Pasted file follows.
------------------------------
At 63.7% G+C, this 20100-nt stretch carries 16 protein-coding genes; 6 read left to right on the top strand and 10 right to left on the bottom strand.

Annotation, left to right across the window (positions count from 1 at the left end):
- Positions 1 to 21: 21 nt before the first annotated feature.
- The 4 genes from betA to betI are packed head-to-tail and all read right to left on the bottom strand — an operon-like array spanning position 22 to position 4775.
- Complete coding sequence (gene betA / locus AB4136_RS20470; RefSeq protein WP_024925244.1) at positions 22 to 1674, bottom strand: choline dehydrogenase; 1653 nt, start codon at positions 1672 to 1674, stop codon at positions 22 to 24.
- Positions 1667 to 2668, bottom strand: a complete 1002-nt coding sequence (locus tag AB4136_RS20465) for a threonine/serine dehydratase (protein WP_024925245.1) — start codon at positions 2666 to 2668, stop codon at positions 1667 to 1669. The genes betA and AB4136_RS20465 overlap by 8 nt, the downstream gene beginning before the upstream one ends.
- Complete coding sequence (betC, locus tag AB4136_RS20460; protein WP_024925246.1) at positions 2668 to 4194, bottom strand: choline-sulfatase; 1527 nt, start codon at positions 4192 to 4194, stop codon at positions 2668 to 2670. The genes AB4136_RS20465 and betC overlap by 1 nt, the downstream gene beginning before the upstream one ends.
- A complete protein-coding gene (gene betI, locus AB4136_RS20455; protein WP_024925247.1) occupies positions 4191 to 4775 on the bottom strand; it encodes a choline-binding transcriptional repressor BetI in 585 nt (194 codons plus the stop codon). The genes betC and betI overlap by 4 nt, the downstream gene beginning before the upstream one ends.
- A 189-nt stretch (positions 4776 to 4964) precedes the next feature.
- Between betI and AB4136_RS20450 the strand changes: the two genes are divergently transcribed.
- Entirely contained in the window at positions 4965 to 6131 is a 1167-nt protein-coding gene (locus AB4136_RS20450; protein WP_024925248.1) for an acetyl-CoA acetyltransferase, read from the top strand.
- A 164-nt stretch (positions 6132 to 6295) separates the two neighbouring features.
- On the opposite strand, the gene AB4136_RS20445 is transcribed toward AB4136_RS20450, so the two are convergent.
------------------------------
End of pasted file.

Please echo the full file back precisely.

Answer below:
At 63.7% G+C, this 20100-nt stretch carries 16 protein-coding genes; 6 read left to right on the top strand and 10 right to left on the bottom strand.

Annotation, left to right across the window (positions count from 1 at the left end):
- Positions 1 to 21: 21 nt before the first annotated feature.
- The 4 genes from betA to betI are packed head-to-tail and all read right to left on the bottom strand — an operon-like array spanning position 22 to position 4775.
- Complete coding sequence (gene betA / locus AB4136_RS20470; RefSeq protein WP_024925244.1) at positions 22 to 1674, bottom strand: choline dehydrogenase; 1653 nt, start codon at positions 1672 to 1674, stop codon at positions 22 to 24.
- Positions 1667 to 2668, bottom strand: a complete 1002-nt coding sequence (locus tag AB4136_RS20465) for a threonine/serine dehydratase (protein WP_024925245.1) — start codon at positions 2666 to 2668, stop codon at positions 1667 to 1669. The genes betA and AB4136_RS20465 overlap by 8 nt, the downstream gene beginning before the upstream one ends.
- Complete coding sequence (betC, locus tag AB4136_RS20460; protein WP_024925246.1) at positions 2668 to 4194, bottom strand: choline-sulfatase; 1527 nt, start codon at positions 4192 to 4194, stop codon at positions 2668 to 2670. The genes AB4136_RS20465 and betC overlap by 1 nt, the downstream gene beginning before the upstream one ends.
- A complete protein-coding gene (gene betI, locus AB4136_RS20455; protein WP_024925247.1) occupies positions 4191 to 4775 on the bottom strand; it encodes a choline-binding transcriptional repressor BetI in 585 nt (194 codons plus the stop codon). The genes betC and betI overlap by 4 nt, the downstream gene beginning before the upstream one ends.
- A 189-nt stretch (positions 4776 to 4964) precedes the next feature.
- Between betI and AB4136_RS20450 the strand changes: the two genes are divergently transcribed.
- Entirely contained in the window at positions 4965 to 6131 is a 1167-nt protein-coding gene (locus AB4136_RS20450; protein WP_024925248.1) for an acetyl-CoA acetyltransferase, read from the top strand.
- A 164-nt stretch (positions 6132 to 6295) separates the two neighbouring features.
- On the opposite strand, the gene AB4136_RS20445 is transcribed toward AB4136_RS20450, so the two are convergent.